EVENT: DNA Creative Communications’ Shine the Light Nonprofit Forums

WHERE: The Salvation Army Ray & Joan Kroc Corps Community Center

WHO WAS THERE: 90+ executive directors, leaders and team members from South Carolina nonprofits

SPEAKER: Patrick Jinks, national leadership coach and president of the Jinks Perspective Group

TOPIC: Leaders Leading Leaders Engaged employees are the engine that helps drive nonprofits forward in achieving their goals. Eager to cultivate and harness the talent and passion of their teams to propel their organizations’ efforts, more than 90 executive directors, nonprofit leaders and staff members gathered at “Leading with an Exceptional Team,” part of DNA Creative Communications’ annual Shine the Light Nonprofit Forums, on Nov. 17. Keynote speaker Patrick Jinks, national leadership coach and president of the Jinks Perspective Group, traveled to Greenville to share his expertise on developing nonprofit teams.

Jinks is a certified leadership coach, professional speaker, facilitator, planner and trainer with 20 years of experience in organizational leadership. He is past president of the Blue Ridge Institute, a national network of nonprofit and community service executives. He served on the National Professional Council for United Way Worldwide, and chaired a national task force that developed a standardized business performance metric system for the entire United Way network. He is also VP of Talent Development and Chief Strategy Officer for the United Way Association of South Carolina. Currently, Jinks helps nonprofits across the country develop their teams through strategic direction setting and coaching executives and other leaders to elevate their leadership influence.

At “Leading with an Exceptional Team,” Jinks helped nonprofit leaders explore strategies for attracting, motivating and retaining talent within organizations, frameworks for effectively engaging employees, and other critical questions nonprofits should consider to move forward in their leadership journey.

Employee engagement, defined by Jinks, is a measure of the emotional, physical and intellectual commitment an employee demonstrates to their organization and mission. Engagement is not about satisfaction. While job satisfaction is about what employees get, employee engagement is about what they give. Employee engagement ensures organizations retain their top performers and have higher productivity among their employees. According to Jinks, employees with the highest level of commitment perform 20 percent better and are 87 percent less likely to leave the organization, which indicates that engagement is linked to organizational performance and productivity.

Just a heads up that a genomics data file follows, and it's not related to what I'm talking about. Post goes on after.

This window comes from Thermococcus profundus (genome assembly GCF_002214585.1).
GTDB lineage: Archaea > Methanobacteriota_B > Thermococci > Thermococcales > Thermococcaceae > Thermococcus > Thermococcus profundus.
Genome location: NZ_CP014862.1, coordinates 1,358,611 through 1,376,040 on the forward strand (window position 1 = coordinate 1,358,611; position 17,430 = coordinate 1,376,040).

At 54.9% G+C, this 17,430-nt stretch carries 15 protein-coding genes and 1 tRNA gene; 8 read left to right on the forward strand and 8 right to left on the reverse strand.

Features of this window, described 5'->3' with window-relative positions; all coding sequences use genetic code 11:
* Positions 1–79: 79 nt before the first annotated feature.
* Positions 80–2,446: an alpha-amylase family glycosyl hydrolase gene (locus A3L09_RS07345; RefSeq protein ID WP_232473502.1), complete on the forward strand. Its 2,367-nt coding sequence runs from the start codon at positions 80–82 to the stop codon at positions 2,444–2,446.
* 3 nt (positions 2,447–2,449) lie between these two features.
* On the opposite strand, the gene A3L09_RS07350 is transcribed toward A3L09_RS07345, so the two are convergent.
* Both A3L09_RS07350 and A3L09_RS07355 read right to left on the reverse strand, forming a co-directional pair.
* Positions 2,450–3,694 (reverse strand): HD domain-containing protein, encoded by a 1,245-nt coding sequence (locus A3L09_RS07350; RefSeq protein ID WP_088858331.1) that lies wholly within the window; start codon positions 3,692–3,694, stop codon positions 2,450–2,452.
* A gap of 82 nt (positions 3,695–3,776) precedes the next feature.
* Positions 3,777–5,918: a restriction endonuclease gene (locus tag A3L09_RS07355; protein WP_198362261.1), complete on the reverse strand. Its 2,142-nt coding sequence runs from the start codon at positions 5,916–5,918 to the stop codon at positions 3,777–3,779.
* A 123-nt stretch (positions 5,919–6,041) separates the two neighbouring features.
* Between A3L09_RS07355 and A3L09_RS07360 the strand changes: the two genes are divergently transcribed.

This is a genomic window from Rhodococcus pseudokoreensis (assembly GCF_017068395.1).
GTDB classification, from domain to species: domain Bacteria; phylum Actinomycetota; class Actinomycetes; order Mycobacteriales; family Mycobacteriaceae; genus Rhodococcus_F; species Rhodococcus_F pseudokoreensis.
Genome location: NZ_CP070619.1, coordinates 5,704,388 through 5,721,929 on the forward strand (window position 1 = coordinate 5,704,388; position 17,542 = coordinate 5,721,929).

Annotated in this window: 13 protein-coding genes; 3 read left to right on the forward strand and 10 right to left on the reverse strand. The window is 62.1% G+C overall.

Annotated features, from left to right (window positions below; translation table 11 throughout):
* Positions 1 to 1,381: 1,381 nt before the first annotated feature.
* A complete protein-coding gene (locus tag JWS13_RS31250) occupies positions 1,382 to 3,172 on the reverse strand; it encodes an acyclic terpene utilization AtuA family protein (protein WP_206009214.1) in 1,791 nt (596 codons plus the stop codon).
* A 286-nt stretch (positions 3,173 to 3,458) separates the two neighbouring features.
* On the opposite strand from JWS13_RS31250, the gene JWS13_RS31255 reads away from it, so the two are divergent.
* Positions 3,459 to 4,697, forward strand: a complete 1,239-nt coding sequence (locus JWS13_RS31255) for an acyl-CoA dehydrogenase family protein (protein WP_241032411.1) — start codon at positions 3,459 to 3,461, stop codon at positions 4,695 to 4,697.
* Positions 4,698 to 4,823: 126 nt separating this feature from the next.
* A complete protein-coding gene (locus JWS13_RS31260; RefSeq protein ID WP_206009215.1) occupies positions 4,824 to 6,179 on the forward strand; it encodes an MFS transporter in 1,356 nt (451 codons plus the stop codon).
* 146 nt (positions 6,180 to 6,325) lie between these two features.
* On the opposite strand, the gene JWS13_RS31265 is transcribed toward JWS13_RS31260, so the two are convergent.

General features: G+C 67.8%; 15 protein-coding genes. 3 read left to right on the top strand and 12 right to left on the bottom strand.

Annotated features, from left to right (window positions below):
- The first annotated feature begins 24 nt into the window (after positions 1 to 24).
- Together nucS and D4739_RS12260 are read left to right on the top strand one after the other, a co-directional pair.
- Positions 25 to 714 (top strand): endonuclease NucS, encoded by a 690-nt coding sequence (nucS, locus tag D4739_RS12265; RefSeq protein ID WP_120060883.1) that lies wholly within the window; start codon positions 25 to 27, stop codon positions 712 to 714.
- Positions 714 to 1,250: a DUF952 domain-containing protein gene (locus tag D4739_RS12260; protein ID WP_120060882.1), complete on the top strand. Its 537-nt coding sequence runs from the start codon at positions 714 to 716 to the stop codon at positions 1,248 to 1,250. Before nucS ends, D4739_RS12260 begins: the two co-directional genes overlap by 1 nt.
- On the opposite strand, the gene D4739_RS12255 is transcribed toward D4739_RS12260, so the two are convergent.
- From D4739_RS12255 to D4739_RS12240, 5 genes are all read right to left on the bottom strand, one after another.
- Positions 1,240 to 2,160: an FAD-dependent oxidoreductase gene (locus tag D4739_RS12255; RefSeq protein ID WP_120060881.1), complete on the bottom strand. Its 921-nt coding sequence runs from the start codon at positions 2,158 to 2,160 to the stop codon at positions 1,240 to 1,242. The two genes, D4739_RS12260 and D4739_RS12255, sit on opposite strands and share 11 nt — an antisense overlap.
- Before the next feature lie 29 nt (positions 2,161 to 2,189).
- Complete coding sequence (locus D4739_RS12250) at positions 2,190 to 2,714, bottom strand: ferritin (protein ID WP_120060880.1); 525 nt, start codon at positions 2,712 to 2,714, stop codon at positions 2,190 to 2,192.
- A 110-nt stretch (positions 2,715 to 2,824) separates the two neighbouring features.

Jinks outlined top drivers of engagement, including training and development, connection to purpose, trust in senior leadership, supervisor relationships, empowerment and autonomy, and recognition. In order for organizations to foster an engaging environment for employees and support these top drivers, Jinks defined several key leadership practices nonprofits need to incorporate.

  1. Train them.

Training and development is important to team members. About 65 percent of employees say the quality of training and learning opportunities positively influences their engagement. Jinks suggested that leaders can train and develop their employees through seminars and workshops, conferences, e-learning, peer coaching, on-the-job training, books and journals, team discussions, manager-led sessions, and academic classes.

  1. Be present with them.

To build relationships between supervisors and employees, leaders need to ensure they have a presence in the work environment and that they have frequent and meaningful interactions with their team members. Jinks emphasized the importance of putting people before process before product.

  1. Grow them.

Leaders cannot be threatened by team members’ growth. Common fears from organizations are: “What if they grow and we lose them?” “What if they don’t grow and we keep them?” Jinks pointed out that growth is not necessarily positional, but leaders should always be thinking about continuity and succession.

  1. Delegate to them.

While many see the primary purpose of delegation to be taking something off their plate, Jinks recommended to use delegation as more of a growth lever. Instead of delegating tasks, delegate opportunity and letting others do the things you enjoy.

  1. Coach them.

Jinks stressed that coaching is the best single engagement tool. Different from the traditional role as a boss who directs by “bossing,” coaching includes assessing, challenging and supporting employees. Unlike bossing, coaching is asking instead of telling, empowering over directing, delegating opportunities, not tasks, motivating with self-accountability and not reward or punishment, and mostly, coaching is listening instead of talking.

  1. Do what you say.

Following through on what you say helps build employees’ trust. Jinks’ framework for measuring trust includes character, meaning integrity and intent, and competence, or capabilities, results and track record. High trust among employees will equate to a faster speed and lower cost. Low trust, however, will generate slow speed and high cost. Jinks emphasized that employees should be able to trust that their leadership, supervisors, fellow staff and board members will act with integrity in the best interest of the organization and community, and have the ability and track record needed to play their part in delivering the mission.

  1. Recruit the right people.

Nonprofits may compete with other nonprofits for funds, but nonprofits compete with everyone for talent. Jinks outlined four principles four recruitment: 1) find people smarter than you, 2) recruit strategically and patiently, 3) don’t just fill positions – fill needs, and 4) pay them well.

Publication by: The Greenville Journal